Usually, it will require legal action to property transfer ownership. Even if your ex-partner moves out of the property and doesn’t make any contribution to the mortgage payments if their name is still on the deeds to the house they legally still own the property. If you leave their name on the deed, you leave yourself vulnerable to your ex coming back after years of no involvement and if they were to claim ownership whilst you were trying to sell the property, for example, you could fight it in court but the chances are that you’d lose out on some money as they still legally have part-ownership.
So how do I transfer ownership?
You will need to contact your lender and get them to agree to change the ownership first. They are under no legal obligation to do this and can request revaluations of your property if they feel so inclined. The exact process can differ depending on your lender, so it’s worth checking with them so you know that you’ve done everything that is required to finalise the transfer. With Nationwide, for example, the standard process is an interview, a consultation with a solicitor, compliance with the lending policy and underwriting criteria. You will be able to speak with your mortgage lender and solicitor to find out the correct process.
Once your lender and ex-partner have agreed to do a transfer of equity, where one partner’s rights and obligations as an owner of the property and holder of the mortgage is transferred to the partner that is taking over the property. The new owner must be recorded by the Land Registry, and the mortgage lender will amend the mortgage agreement from joint to single.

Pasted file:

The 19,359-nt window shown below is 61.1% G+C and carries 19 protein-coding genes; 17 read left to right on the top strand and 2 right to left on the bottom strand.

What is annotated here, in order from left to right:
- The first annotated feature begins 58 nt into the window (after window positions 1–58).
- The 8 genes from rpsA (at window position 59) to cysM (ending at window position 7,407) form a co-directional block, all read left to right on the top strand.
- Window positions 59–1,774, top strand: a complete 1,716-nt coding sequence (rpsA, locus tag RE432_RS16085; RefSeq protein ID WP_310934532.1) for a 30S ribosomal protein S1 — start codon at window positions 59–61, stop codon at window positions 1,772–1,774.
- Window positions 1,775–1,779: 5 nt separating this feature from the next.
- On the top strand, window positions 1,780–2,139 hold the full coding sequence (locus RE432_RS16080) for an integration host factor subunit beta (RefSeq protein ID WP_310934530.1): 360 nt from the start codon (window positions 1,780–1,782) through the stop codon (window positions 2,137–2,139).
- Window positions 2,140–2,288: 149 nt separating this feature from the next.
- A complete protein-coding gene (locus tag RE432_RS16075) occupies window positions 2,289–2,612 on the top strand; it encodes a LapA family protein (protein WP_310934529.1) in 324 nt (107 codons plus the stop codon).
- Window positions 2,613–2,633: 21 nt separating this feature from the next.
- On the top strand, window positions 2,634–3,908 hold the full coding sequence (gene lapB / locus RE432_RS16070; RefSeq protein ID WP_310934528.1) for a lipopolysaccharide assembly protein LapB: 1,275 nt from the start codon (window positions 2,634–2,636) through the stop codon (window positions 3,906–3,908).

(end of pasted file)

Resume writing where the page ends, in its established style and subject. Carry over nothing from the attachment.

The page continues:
If you’re taking on sole ownership, you may need to consider getting a new mortgage. As a sole owner, you will need to prove that you can afford the mortgage on your own as it would originally have been based on a joint income. If you’re now paying it yourself, the monthly payments may be too high now so you might benefit from changing and getting a lower monthly mortgage.
If your lender requires the house to be revalued, you may need to foot the bill for this. You’ll also likely be charged lenders arrangement fees, and then any solicitor fees on top. You will want to have a solicitor involved so they can ensure that the old mortgage is fully paid and written off, the new mortgage is arranged and that the deeds to the property are updated to sole ownership in your name. Whilst it will be an extra cost, it means that long term you’re not vulnerable to any problems that could occur if this isn’t taken care of properly.
This all relies on you and your ex-partner being on amicable terms. If you can’t reach an agreement, the mortgage lender can’t do anything. In this case, it might be worth considering selling the house, splitting the proceeds and walking away. If this is something you think you would be interested in, contact We Buy Any House today for a free quote and see how we could help you.
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